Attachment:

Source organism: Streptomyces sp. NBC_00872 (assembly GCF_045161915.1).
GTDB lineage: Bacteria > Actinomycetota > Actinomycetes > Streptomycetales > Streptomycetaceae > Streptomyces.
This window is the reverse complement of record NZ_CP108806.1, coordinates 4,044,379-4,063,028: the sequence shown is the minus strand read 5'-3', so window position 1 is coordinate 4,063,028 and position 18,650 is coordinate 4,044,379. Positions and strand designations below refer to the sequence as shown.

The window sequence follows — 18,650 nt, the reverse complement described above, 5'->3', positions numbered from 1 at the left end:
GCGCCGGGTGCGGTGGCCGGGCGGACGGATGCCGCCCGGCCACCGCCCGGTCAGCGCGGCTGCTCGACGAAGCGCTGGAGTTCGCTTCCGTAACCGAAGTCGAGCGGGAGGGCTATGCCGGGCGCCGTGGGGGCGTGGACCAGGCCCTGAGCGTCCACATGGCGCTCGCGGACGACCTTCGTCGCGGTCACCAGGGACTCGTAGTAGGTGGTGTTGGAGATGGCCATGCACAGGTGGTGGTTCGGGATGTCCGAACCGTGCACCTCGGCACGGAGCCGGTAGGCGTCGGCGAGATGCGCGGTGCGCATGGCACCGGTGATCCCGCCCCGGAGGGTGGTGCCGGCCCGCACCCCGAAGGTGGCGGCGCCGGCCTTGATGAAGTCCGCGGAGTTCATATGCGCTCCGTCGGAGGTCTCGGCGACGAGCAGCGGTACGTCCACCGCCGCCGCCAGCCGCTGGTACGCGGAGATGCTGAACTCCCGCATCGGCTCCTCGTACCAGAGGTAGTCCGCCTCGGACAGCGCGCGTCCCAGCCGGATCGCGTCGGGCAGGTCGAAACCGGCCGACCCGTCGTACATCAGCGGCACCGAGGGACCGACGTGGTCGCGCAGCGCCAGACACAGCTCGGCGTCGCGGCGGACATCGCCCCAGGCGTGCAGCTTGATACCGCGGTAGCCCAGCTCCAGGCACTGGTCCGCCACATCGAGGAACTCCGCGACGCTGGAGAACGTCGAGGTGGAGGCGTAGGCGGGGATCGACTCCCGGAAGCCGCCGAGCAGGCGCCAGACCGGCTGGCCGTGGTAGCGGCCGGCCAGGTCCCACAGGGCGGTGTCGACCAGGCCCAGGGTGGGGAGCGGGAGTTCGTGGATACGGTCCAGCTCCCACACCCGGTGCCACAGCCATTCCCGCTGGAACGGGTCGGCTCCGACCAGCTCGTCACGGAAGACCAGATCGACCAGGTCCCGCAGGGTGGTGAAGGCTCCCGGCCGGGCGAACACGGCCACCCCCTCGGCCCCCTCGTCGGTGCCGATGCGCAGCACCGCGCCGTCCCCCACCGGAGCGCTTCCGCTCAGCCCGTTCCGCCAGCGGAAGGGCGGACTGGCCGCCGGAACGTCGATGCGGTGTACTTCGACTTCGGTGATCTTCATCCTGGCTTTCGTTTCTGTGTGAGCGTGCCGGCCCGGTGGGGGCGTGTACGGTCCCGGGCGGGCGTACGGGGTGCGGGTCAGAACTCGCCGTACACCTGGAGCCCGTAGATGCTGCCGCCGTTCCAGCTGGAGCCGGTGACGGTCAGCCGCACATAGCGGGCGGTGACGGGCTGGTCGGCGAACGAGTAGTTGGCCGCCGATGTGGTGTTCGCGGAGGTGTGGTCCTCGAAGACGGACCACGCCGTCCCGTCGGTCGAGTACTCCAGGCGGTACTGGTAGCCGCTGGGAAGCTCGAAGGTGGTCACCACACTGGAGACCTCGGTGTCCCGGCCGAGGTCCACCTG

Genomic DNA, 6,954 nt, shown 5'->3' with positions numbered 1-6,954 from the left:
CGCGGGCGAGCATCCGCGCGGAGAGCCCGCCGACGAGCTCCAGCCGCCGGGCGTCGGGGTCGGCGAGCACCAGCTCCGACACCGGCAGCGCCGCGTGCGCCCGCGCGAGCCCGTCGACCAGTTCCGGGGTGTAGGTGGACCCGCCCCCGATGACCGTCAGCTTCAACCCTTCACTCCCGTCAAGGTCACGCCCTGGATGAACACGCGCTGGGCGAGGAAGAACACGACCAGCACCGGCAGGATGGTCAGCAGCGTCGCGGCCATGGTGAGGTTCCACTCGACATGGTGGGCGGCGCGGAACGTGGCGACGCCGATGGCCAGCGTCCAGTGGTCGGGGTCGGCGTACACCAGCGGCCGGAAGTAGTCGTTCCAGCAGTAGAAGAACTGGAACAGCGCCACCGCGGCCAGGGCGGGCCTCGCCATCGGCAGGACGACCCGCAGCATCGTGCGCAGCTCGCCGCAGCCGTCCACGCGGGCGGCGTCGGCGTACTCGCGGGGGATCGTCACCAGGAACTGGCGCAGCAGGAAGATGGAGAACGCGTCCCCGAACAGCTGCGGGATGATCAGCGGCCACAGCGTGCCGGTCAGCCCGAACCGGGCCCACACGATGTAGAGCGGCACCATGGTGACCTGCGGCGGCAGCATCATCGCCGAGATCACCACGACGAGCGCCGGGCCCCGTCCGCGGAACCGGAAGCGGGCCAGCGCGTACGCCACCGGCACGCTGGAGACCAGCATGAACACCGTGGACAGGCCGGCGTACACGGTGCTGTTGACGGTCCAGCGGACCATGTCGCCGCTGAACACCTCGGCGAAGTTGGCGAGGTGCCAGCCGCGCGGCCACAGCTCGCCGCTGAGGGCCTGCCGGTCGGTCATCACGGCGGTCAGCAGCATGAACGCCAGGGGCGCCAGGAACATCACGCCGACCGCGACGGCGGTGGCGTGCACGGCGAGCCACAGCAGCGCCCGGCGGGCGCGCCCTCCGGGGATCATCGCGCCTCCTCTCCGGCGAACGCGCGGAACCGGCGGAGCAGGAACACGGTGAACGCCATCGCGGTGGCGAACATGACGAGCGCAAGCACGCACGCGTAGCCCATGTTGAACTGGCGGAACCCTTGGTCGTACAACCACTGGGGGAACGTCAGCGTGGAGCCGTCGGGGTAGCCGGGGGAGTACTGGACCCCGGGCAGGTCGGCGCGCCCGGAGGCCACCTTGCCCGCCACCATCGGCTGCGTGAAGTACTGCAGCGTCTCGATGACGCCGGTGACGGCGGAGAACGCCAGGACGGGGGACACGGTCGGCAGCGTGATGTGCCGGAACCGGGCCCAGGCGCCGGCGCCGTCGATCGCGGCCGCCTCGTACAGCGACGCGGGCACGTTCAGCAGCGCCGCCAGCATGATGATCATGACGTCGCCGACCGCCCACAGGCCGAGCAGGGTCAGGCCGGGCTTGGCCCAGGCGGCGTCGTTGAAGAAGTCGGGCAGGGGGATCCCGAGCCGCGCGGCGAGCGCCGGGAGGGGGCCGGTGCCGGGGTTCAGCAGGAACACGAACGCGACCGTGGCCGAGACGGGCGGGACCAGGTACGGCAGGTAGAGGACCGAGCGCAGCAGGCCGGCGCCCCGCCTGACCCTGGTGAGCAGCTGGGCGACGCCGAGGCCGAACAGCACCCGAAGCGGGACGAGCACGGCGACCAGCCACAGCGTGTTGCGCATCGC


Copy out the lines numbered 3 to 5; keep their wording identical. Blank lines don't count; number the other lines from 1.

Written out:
This window is the reverse complement of record NZ_CP108806.1, coordinates 4,044,379-4,063,028: the sequence shown is the minus strand read 5'-3', so window position 1 is coordinate 4,063,028 and position 18,650 is coordinate 4,044,379. Positions and strand designations below refer to the sequence as shown.

The window sequence follows — 18,650 nt, the reverse complement described above, 5'->3', positions numbered from 1 at the left end:
GCGCCGGGTGCGGTGGCCGGGCGGACGGATGCCGCCCGGCCACCGCCCGGTCAGCGCGGCTGCTCGACGAAGCGCTGGAGTTCGCTTCCGTAACCGAAGTCGAGCGGGAGGGCTATGCCGGGCGCCGTGGGGGCGTGGACCAGGCCCTGAGCGTCCACATGGCGCTCGCGGACGACCTTCGTCGCGGTCACCAGGGACTCGTAGTAGGTGGTGTTGGAGATGGCCATGCACAGGTGGTGGTTCGGGATGTCCGAACCGTGCACCTCGGCACGGAGCCGGTAGGCGTCGGCGAGATGCGCGGTGCGCATGGCACCGGTGATCCCGCCCCGGAGGGTGGTGCCGGCCCGCACCCCGAAGGTGGCGGCGCCGGCCTTGATGAAGTCCGCGGAGTTCATATGCGCTCCGTCGGAGGTCTCGGCGACGAGCAGCGGTACGTCCACCGCCGCCGCCAGCCGCTGGTACGCGGAGATGCTGAACTCCCGCATCGGCTCCTCGTACCAGAGGTAGTCCGCCTCGGACAGCGCGCGTCCCAGCCGGATCGCGTCGGGCAGGTCGAAACCGGCCGACCCGTCGTACATCAGCGGCACCGAGGGACCGACGTGGTCGCGCAGCGCCAGACACAGCTCGGCGTCGCGGCGGACATCGCCCCAGGCGTGCAGCTTGATACCGCGGTAGCCCAGCTCCAGGCACTGGTCCGCCACATCGAGGAACTCCGCGACGCTGGAGAACGTCGAGGTGGAGGCGTAGGCGGGGATCGACTCCCGGAAGCCGCCGAGCAGGCGCCAGACCGGCTGGCCGTGGTAGCGGCCGGCCAGGTCCCACAGGGCGGTGTCGACCAGGCCCAGGGTGGGGAGCGGGAGTTCGTGGATACGGTCCAGCTCCCACACCCGGTGCCACAGCCATTCCCGCTGGAACGGGTCGGCTCCGACCAGCTCGTCACGGAAGACCAGATCGACCAGGTCCCGCAGGGTGGTGAAGGCTCCCGGCCGGGCGAACACGGCCACCCCCTCGGCCCCCTCGTCGGTGCCGATGCGCAGCACCGCGCCGTCCCCCACCGGAGCGCTTCCGCTCAGCCCGTTCCGCCAGCGGAAGGGCGGACTGGCCGCCGGAACGTCGATGCGGTGTACTTCGACTTCGGTGATCTTCATCCTGGCTTTCGTTTCTGTGTGAGCGTGCCGGCCCGGTGGGGGCGTGTACGGTCCCGGGCGGGCGTACGGGGTGCGGGTCAGAACTCGCCGTACACCTGGAGCCCGTAGATGCTGCCGCCGTTCCAGCTGGAGCCGGTGACGGTCAGCCGCACATAGCGGGCGGTGACGGGCTGGTCGGCGAACGAGTAGTTGGCCGCCGATGTGGTGTTCGCGGAGGTGTGGTCCTCGAAGACGGACCACGCCGTCCCGTCGGTCGAGTACTCCAGGCGGTACTGGTAGCCGCTGGGAAGCTCGAAGGTGGTCACCACACTGGAGACCTCGGTGTCCCGGCCGAGGTCCACCTG